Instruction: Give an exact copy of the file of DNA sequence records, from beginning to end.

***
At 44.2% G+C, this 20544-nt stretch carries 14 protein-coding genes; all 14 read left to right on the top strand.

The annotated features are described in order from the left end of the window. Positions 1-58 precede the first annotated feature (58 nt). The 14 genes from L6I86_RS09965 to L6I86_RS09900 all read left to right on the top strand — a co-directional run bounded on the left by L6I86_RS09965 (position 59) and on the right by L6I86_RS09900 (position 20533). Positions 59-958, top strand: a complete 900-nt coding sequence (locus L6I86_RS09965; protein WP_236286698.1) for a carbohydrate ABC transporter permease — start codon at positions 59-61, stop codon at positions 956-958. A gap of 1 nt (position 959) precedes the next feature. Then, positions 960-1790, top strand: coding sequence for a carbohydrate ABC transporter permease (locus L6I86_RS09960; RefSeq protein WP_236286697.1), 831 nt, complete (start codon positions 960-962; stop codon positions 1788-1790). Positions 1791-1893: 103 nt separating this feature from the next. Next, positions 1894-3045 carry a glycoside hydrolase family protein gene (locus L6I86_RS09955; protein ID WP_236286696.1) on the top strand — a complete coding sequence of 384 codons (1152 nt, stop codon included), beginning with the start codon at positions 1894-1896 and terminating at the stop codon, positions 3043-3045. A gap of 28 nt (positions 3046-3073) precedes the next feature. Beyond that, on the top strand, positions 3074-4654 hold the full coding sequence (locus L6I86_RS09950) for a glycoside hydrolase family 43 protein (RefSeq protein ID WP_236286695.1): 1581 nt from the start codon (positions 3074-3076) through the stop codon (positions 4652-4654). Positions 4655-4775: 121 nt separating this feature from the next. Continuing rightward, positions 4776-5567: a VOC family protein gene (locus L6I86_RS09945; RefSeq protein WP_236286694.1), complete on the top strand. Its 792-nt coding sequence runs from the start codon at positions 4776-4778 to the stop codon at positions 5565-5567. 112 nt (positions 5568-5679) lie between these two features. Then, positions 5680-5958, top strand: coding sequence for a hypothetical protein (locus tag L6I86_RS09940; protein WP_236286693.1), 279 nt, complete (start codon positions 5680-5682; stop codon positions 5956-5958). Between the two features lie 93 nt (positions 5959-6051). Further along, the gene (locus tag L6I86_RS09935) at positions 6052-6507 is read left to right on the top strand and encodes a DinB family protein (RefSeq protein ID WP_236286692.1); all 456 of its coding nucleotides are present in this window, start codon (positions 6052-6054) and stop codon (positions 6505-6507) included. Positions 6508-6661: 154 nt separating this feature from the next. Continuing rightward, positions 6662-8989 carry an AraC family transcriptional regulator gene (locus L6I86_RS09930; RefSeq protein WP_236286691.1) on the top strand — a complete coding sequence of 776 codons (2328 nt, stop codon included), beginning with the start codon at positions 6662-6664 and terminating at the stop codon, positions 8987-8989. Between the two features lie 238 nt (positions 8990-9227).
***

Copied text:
At 44.2% G+C, this 20544-nt stretch carries 14 protein-coding genes; all 14 read left to right on the top strand.

The annotated features are described in order from the left end of the window. Positions 1-58 precede the first annotated feature (58 nt). The 14 genes from L6I86_RS09965 to L6I86_RS09900 all read left to right on the top strand — a co-directional run bounded on the left by L6I86_RS09965 (position 59) and on the right by L6I86_RS09900 (position 20533). Positions 59-958, top strand: a complete 900-nt coding sequence (locus L6I86_RS09965; protein WP_236286698.1) for a carbohydrate ABC transporter permease — start codon at positions 59-61, stop codon at positions 956-958. A gap of 1 nt (position 959) precedes the next feature. Then, positions 960-1790, top strand: coding sequence for a carbohydrate ABC transporter permease (locus L6I86_RS09960; RefSeq protein WP_236286697.1), 831 nt, complete (start codon positions 960-962; stop codon positions 1788-1790). Positions 1791-1893: 103 nt separating this feature from the next. Next, positions 1894-3045 carry a glycoside hydrolase family protein gene (locus L6I86_RS09955; protein ID WP_236286696.1) on the top strand — a complete coding sequence of 384 codons (1152 nt, stop codon included), beginning with the start codon at positions 1894-1896 and terminating at the stop codon, positions 3043-3045. A gap of 28 nt (positions 3046-3073) precedes the next feature. Beyond that, on the top strand, positions 3074-4654 hold the full coding sequence (locus L6I86_RS09950) for a glycoside hydrolase family 43 protein (RefSeq protein ID WP_236286695.1): 1581 nt from the start codon (positions 3074-3076) through the stop codon (positions 4652-4654). Positions 4655-4775: 121 nt separating this feature from the next. Continuing rightward, positions 4776-5567: a VOC family protein gene (locus L6I86_RS09945; RefSeq protein WP_236286694.1), complete on the top strand. Its 792-nt coding sequence runs from the start codon at positions 4776-4778 to the stop codon at positions 5565-5567. 112 nt (positions 5568-5679) lie between these two features. Then, positions 5680-5958, top strand: coding sequence for a hypothetical protein (locus tag L6I86_RS09940; protein WP_236286693.1), 279 nt, complete (start codon positions 5680-5682; stop codon positions 5956-5958). Between the two features lie 93 nt (positions 5959-6051). Further along, the gene (locus tag L6I86_RS09935) at positions 6052-6507 is read left to right on the top strand and encodes a DinB family protein (RefSeq protein ID WP_236286692.1); all 456 of its coding nucleotides are present in this window, start codon (positions 6052-6054) and stop codon (positions 6505-6507) included. Positions 6508-6661: 154 nt separating this feature from the next. Continuing rightward, positions 6662-8989 carry an AraC family transcriptional regulator gene (locus L6I86_RS09930; RefSeq protein WP_236286691.1) on the top strand — a complete coding sequence of 776 codons (2328 nt, stop codon included), beginning with the start codon at positions 6662-6664 and terminating at the stop codon, positions 8987-8989. Between the two features lie 238 nt (positions 8990-9227).